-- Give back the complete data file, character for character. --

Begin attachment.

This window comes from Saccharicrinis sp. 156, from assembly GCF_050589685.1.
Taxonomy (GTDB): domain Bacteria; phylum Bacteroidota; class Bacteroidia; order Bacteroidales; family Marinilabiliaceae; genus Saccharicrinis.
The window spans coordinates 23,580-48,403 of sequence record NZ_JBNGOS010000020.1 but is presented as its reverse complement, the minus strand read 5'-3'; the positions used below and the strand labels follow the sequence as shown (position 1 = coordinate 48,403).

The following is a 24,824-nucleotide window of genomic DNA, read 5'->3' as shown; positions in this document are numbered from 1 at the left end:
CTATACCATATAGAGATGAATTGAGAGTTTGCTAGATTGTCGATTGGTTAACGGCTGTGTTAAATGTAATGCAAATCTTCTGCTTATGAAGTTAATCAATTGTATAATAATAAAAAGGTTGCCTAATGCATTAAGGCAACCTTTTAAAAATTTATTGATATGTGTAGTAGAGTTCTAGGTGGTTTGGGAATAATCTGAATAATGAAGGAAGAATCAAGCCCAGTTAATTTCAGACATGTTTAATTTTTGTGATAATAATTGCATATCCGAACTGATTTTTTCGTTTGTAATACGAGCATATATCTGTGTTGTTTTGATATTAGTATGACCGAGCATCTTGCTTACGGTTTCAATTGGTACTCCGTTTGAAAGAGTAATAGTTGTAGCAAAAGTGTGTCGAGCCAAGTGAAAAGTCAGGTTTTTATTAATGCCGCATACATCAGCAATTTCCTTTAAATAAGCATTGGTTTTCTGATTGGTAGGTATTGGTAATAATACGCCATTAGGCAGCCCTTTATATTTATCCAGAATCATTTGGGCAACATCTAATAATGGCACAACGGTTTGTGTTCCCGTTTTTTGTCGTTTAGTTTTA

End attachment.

This window comes from Saccharicrinis sp. 156, from assembly GCF_050589685.1.
Taxonomy (GTDB): domain Bacteria; phylum Bacteroidota; class Bacteroidia; order Bacteroidales; family Marinilabiliaceae; genus Saccharicrinis.
The window spans coordinates 23,580-48,403 of sequence record NZ_JBNGOS010000020.1 but is presented as its reverse complement, the minus strand read 5'-3'; the positions used below and the strand labels follow the sequence as shown (position 1 = coordinate 48,403).

The following is a 24,824-nucleotide window of genomic DNA, read 5'->3' as shown; positions in this document are numbered from 1 at the left end:
CTATACCATATAGAGATGAATTGAGAGTTTGCTAGATTGTCGATTGGTTAACGGCTGTGTTAAATGTAATGCAAATCTTCTGCTTATGAAGTTAATCAATTGTATAATAATAAAAAGGTTGCCTAATGCATTAAGGCAACCTTTTAAAAATTTATTGATATGTGTAGTAGAGTTCTAGGTGGTTTGGGAATAATCTGAATAATGAAGGAAGAATCAAGCCCAGTTAATTTCAGACATGTTTAATTTTTGTGATAATAATTGCATATCCGAACTGATTTTTTCGTTTGTAATACGAGCATATATCTGTGTTGTTTTGATATTAGTATGACCGAGCATCTTGCTTACGGTTTCAATTGGTACTCCGTTTGAAAGAGTAATAGTTGTAGCAAAAGTGTGTCGAGCCAAGTGAAAAGTCAGGTTTTTATTAATGCCGCATACATCAGCAATTTCCTTTAAATAAGCATTGGTTTTCTGATTGGTAGGTATTGGTAATAATACGCCATTAGGCAGCCCTTTATATTTATCCAGAATCATTTGGGCAACATCTAATAATGGCACAACGGTTTGTGTTCCCGTTTTTTGTCGTTTAGTTTTA